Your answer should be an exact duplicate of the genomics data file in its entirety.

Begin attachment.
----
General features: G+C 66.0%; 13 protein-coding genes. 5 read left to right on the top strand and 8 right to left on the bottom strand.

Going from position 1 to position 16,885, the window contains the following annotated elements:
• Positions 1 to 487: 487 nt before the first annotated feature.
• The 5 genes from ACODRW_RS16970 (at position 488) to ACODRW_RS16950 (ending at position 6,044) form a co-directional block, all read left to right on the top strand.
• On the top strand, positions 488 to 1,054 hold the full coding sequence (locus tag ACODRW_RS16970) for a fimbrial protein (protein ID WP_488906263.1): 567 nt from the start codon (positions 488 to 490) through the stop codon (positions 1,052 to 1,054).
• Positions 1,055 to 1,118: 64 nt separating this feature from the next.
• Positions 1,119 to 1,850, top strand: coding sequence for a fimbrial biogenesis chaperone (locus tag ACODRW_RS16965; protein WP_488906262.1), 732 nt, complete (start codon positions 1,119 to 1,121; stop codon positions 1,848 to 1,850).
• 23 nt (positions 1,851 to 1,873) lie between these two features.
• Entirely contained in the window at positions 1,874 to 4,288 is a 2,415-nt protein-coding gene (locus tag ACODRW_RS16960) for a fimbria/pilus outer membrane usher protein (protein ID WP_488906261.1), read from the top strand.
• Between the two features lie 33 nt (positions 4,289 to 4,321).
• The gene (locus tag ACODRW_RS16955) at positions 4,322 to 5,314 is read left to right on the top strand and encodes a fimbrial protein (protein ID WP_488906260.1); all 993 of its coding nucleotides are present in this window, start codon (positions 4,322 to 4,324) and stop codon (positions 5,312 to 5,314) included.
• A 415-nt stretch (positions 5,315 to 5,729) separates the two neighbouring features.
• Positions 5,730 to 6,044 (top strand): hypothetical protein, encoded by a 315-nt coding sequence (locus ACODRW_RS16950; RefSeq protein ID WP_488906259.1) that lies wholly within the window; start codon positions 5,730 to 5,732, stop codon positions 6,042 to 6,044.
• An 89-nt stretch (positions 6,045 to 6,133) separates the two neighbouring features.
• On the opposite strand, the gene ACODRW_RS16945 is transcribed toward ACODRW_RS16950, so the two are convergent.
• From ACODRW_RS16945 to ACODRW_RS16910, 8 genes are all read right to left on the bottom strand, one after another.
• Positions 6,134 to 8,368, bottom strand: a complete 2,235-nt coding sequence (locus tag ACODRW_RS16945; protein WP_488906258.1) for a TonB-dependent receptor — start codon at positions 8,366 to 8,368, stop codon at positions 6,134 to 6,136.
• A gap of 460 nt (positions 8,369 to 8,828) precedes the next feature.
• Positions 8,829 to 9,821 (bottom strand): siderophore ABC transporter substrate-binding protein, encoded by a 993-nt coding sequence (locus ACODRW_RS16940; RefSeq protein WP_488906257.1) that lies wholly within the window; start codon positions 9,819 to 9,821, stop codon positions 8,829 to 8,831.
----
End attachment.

General features: G+C 66.0%; 13 protein-coding genes. 5 read left to right on the top strand and 8 right to left on the bottom strand.

Going from position 1 to position 16,885, the window contains the following annotated elements:
• Positions 1 to 487: 487 nt before the first annotated feature.
• The 5 genes from ACODRW_RS16970 (at position 488) to ACODRW_RS16950 (ending at position 6,044) form a co-directional block, all read left to right on the top strand.
• On the top strand, positions 488 to 1,054 hold the full coding sequence (locus tag ACODRW_RS16970) for a fimbrial protein (protein ID WP_488906263.1): 567 nt from the start codon (positions 488 to 490) through the stop codon (positions 1,052 to 1,054).
• Positions 1,055 to 1,118: 64 nt separating this feature from the next.
• Positions 1,119 to 1,850, top strand: coding sequence for a fimbrial biogenesis chaperone (locus tag ACODRW_RS16965; protein WP_488906262.1), 732 nt, complete (start codon positions 1,119 to 1,121; stop codon positions 1,848 to 1,850).
• 23 nt (positions 1,851 to 1,873) lie between these two features.
• Entirely contained in the window at positions 1,874 to 4,288 is a 2,415-nt protein-coding gene (locus tag ACODRW_RS16960) for a fimbria/pilus outer membrane usher protein (protein ID WP_488906261.1), read from the top strand.
• Between the two features lie 33 nt (positions 4,289 to 4,321).
• The gene (locus tag ACODRW_RS16955) at positions 4,322 to 5,314 is read left to right on the top strand and encodes a fimbrial protein (protein ID WP_488906260.1); all 993 of its coding nucleotides are present in this window, start codon (positions 4,322 to 4,324) and stop codon (positions 5,312 to 5,314) included.
• A 415-nt stretch (positions 5,315 to 5,729) separates the two neighbouring features.
• Positions 5,730 to 6,044 (top strand): hypothetical protein, encoded by a 315-nt coding sequence (locus ACODRW_RS16950; RefSeq protein ID WP_488906259.1) that lies wholly within the window; start codon positions 5,730 to 5,732, stop codon positions 6,042 to 6,044.
• An 89-nt stretch (positions 6,045 to 6,133) separates the two neighbouring features.
• On the opposite strand, the gene ACODRW_RS16945 is transcribed toward ACODRW_RS16950, so the two are convergent.
• From ACODRW_RS16945 to ACODRW_RS16910, 8 genes are all read right to left on the bottom strand, one after another.
• Positions 6,134 to 8,368, bottom strand: a complete 2,235-nt coding sequence (locus tag ACODRW_RS16945; protein WP_488906258.1) for a TonB-dependent receptor — start codon at positions 8,366 to 8,368, stop codon at positions 6,134 to 6,136.
• A gap of 460 nt (positions 8,369 to 8,828) precedes the next feature.
• Positions 8,829 to 9,821 (bottom strand): siderophore ABC transporter substrate-binding protein, encoded by a 993-nt coding sequence (locus ACODRW_RS16940; RefSeq protein WP_488906257.1) that lies wholly within the window; start codon positions 9,819 to 9,821, stop codon positions 8,829 to 8,831.